Roberto Car

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Roberto Car (b. 3 January 1947 in Trieste) is an Italian physicist, who works on simulation of molecular dynamics phenomena.

Life[edit]

Car studied physics and attained a doctorate in 1971 in nuclear technology at the Politecnico di Milano. He was in 1973/74 a postdoc at the University of Milan, from 1977 to 1981 an assistant at the École Polytechnique Fédérale de Lausanne, from 1981 to 1983 at the Thomas J. Watson Research Center of IBM, from 1984 to 1990 associate professor for physics at SISSA in Trieste (in 1990/91 as full professor) and from 1991 to 1999 professor for physics at the University of Geneva (and director of the IRRMA of the ETH Lausanne).

He went in 1999 to Princeton University, where he became the Ralph W. Dornte professor for chemistry with a simultaneous appointment at the Material Sciences Institute of the university.[1] He is a professor in the Theory Department, of the Fritz Haber Institute of the Max Planck Society.[2]

He is a member of the Italian Scientists and Scholars in North America Foundation.[3]

Awards[edit]

He received in 2009 with Michele Parrinello the Dirac Medal for their development of the ab initio molecular dyamics simulation method. The method combines the quantum mechanical density functional theory for calculation of electronic structure with methods of molecular dynamics for the simulation of classical ("Newtonian") atomic movements.They call their procedure ab initio molecular dynamics ; it is also well known as the Car-Parrinello method. The procedure was jointly developed by both men in 1985,[4] when they were in Trieste. Their procedure has found various applications in solid-state physics, biochemistry, chemical physics, and materials science.

He received in 1990 the Hewlett-Packard prize of the European Physical Society, in 1995 the Rahman Prize of the American Physical Society,[5] where he is a Fellow, and in 2009 with Parinello the Sidney Fernbach Award of the IEEE.[6][7] In 2008, he received the Humboldt Foundation Research Award for senior US scientists. In 2007, a birthday symposium was held at ICTP.[8] He received the Aneesur Rahman prize in computational physics. The Aneesur Rahman Prize is the highest honor given by the American Physical Society for work in computational physics.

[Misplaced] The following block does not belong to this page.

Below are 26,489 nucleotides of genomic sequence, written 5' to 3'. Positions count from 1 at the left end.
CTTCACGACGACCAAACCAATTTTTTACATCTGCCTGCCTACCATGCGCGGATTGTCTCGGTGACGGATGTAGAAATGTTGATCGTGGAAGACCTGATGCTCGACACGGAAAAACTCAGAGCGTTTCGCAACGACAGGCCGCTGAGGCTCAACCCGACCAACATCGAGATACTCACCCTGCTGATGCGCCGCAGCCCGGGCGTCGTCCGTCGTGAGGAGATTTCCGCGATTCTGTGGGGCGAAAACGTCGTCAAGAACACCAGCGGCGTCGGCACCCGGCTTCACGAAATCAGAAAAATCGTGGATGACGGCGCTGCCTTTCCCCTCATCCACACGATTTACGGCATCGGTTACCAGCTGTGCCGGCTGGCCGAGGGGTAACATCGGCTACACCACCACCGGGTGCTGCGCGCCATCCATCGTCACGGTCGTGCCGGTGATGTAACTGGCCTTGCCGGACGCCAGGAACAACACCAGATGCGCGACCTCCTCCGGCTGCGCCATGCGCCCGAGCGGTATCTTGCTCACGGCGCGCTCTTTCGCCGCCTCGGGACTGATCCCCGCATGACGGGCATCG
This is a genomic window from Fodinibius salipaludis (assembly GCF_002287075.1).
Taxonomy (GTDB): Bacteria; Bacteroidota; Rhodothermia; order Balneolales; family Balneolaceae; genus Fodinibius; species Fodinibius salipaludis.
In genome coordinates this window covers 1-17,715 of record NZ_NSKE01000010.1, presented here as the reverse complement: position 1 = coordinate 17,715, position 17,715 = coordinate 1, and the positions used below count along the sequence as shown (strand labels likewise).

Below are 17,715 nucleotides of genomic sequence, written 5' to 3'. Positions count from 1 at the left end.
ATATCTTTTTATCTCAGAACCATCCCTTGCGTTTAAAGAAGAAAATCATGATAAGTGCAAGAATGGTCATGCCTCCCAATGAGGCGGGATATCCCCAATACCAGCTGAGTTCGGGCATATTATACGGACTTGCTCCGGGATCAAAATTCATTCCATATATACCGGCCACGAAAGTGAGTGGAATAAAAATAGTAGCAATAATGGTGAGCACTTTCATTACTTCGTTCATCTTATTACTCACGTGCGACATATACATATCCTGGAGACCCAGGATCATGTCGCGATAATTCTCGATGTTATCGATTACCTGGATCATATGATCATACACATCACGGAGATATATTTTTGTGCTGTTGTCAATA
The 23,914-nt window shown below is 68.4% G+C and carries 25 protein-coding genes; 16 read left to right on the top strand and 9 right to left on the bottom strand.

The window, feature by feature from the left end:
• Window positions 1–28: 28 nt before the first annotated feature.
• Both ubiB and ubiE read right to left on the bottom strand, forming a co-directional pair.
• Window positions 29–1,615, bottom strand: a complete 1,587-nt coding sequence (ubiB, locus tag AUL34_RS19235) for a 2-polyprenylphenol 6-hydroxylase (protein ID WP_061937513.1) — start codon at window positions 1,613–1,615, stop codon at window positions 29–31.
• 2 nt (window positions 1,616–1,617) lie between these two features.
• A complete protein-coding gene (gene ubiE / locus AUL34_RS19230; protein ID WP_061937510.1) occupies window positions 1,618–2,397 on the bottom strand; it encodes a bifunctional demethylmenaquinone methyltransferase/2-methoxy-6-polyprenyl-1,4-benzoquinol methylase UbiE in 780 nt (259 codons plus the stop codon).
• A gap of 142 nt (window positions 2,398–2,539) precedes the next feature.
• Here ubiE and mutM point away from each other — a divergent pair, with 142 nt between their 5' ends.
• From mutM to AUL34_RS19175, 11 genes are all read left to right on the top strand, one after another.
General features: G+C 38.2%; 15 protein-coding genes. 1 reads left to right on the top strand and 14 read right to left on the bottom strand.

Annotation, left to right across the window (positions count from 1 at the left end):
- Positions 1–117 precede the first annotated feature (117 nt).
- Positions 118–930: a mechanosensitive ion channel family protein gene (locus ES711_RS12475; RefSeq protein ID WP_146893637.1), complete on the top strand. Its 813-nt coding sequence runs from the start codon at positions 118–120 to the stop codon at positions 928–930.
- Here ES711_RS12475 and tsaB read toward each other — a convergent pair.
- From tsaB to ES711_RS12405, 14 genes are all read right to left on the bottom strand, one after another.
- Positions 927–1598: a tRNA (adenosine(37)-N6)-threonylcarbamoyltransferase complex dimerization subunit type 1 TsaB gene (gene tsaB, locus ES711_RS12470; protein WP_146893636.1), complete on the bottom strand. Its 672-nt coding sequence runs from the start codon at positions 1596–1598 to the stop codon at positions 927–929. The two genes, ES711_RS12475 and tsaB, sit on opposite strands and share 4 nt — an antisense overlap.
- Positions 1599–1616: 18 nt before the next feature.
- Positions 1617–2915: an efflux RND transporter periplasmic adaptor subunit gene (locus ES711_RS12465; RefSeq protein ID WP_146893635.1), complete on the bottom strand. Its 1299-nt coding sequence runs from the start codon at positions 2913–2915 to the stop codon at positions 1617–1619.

References[edit]

  1. ^ "Roberto Car". Princeton University. Retrieved 2010-07-31. 
  2. ^ "Theory Department of the FHI - Theory Department - Prof. Dr. Roberto Car". Fhi-berlin.mpg.de. Retrieved 2010-07-31. 
  3. ^ "About Us: Who We Are". Issnaf.org. Retrieved 2010-07-31. 
  4. ^ Unified Approach for Molecular Dynamics and Density Functional Theory , Physical Review Letters, Vol.55, 1985, pp.2471-4, Abstract
  5. ^ "Roberto Car | Princeton University | ResearchCrossroads Profile". Researchcrossroads.org. Retrieved 2010-07-31. 
  6. ^ "Car and Parrinello Named 2009 Fernbach Winners". Computer.org. 2009-10-15. Retrieved 2010-07-31. 
  7. ^ Posted: October 22, 2009 (2009-10-22). "Roberto Car, Michele Parrinello win Computer Society's Fernbach Award". Nanowerk.com. Retrieved 2010-07-31. 
  8. ^ "Roberto Car 60th Birthday Symposium", accessdate July 31, 2010

External links[edit]